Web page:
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Catie on the right

fairy tales, fables, elves, fairies, running away, audio booksRecently The Eastford Elementary School in Eastford, CT began rehearsals for my children’ play, Stanley, the Stalwart Dragon, directed by Catie Protonson.  The kids have really been working hard and I have enjoyed every minute of watching them through FB.

I suggested to the young actors that they write each other a letter, in character.  Here are some of the letters….and photos from rehearsals. more »

Emma and the Lost Unicorn…Book 1 in the Fabled Forest series

faeries, elves, warlocks, fables, riddles, fairy tales, theatre In addition to the color illustrated paper back, this charming book has had great success in audio books

In book 1 of the Fabled Forest Series: Rainey, the unicorn, is a prince who has been banished, for centuries, by the warlord, Hazard. He can never return home unless Emma solves more riddles than Kodak, Hazard’s Lieutenant who ultimately reveals his secret weakness. The fable ends with a surprise twist which will delight readers young and old. While written for children, this fairy tale is sophisticated enough to appeal to adults as well. more »

Stanley, the Stalwart Dragon Visits Chicago and Connecticut this Spring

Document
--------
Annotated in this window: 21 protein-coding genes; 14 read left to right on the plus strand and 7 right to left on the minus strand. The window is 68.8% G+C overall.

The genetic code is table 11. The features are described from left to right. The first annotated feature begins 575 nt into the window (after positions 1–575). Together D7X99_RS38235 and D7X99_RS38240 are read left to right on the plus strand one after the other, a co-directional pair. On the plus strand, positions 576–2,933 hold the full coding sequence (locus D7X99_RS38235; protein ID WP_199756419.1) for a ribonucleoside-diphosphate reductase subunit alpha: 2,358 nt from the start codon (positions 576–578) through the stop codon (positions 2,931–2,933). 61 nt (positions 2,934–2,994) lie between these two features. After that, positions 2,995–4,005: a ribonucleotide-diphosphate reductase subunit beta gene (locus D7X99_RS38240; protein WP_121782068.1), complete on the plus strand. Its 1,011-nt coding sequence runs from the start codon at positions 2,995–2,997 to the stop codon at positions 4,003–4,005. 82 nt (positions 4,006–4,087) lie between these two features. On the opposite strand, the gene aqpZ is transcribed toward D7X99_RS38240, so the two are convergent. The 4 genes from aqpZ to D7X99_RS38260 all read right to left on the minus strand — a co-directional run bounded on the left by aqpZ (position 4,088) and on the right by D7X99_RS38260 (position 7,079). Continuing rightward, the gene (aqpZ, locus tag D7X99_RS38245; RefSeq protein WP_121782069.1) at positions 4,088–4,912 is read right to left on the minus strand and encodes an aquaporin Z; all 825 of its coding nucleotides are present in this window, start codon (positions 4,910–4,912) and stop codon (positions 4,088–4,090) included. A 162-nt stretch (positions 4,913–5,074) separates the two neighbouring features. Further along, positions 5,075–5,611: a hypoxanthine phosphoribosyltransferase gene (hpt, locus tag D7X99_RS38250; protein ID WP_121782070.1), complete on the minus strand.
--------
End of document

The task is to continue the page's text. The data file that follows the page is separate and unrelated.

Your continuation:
fairy tales, fables, elves, fairies, running away, audio books  Two elementary schools will produce my stage play, ‘Stanley the Stalwart Dragon‘ in May.

This is what I live and write for!

Medinah Christian School, outside of Chicago opens the play May 8th.  And, also in May, Stanley opens at the Eastford Elementary School in Connecticut.

I have been in touch with both schools and will be sending ‘Stanley’ in the illustrated story-book form to their library.

Synopsis:  Stanley, a young dragon, has run away from home. He feels that he is a failure and, as dragons go, he probably is. He’s kind, soft spoken, a good friend and can’t for the life of him, breathe FIRE! One day Stanley and his best friend and side kick, a lady bug named Persnickety land in the fabled forest. Emma is an earthling girl who lives on a farm and plays in the nearby forest with her magical friends. The loveable villain is a raven named City Slick, the Third. Thomas, the pedantic sea turtle, expresses himself in colorful sea faring lingo. And Cheets, the effervescent elf, are just a few of Stanley’s new friends.

One dark night Slick lures Stanley away from the forest and sells him to the circus. The owner of the circus, Freckles the Clown, has left Stanley chained, alone in a tent, ‘where he will remain until he breathes fire!’ The Queen of the Faeries gives Donald and Emma a quest; to go and find Stanley and rescue him.

While this is an adventure story full of laughter, it teaches children that no matter what, it is never a good idea to run away from home and is frequently very dangerous. The fable addresses bigotry, greed, loyalty and kindness to others.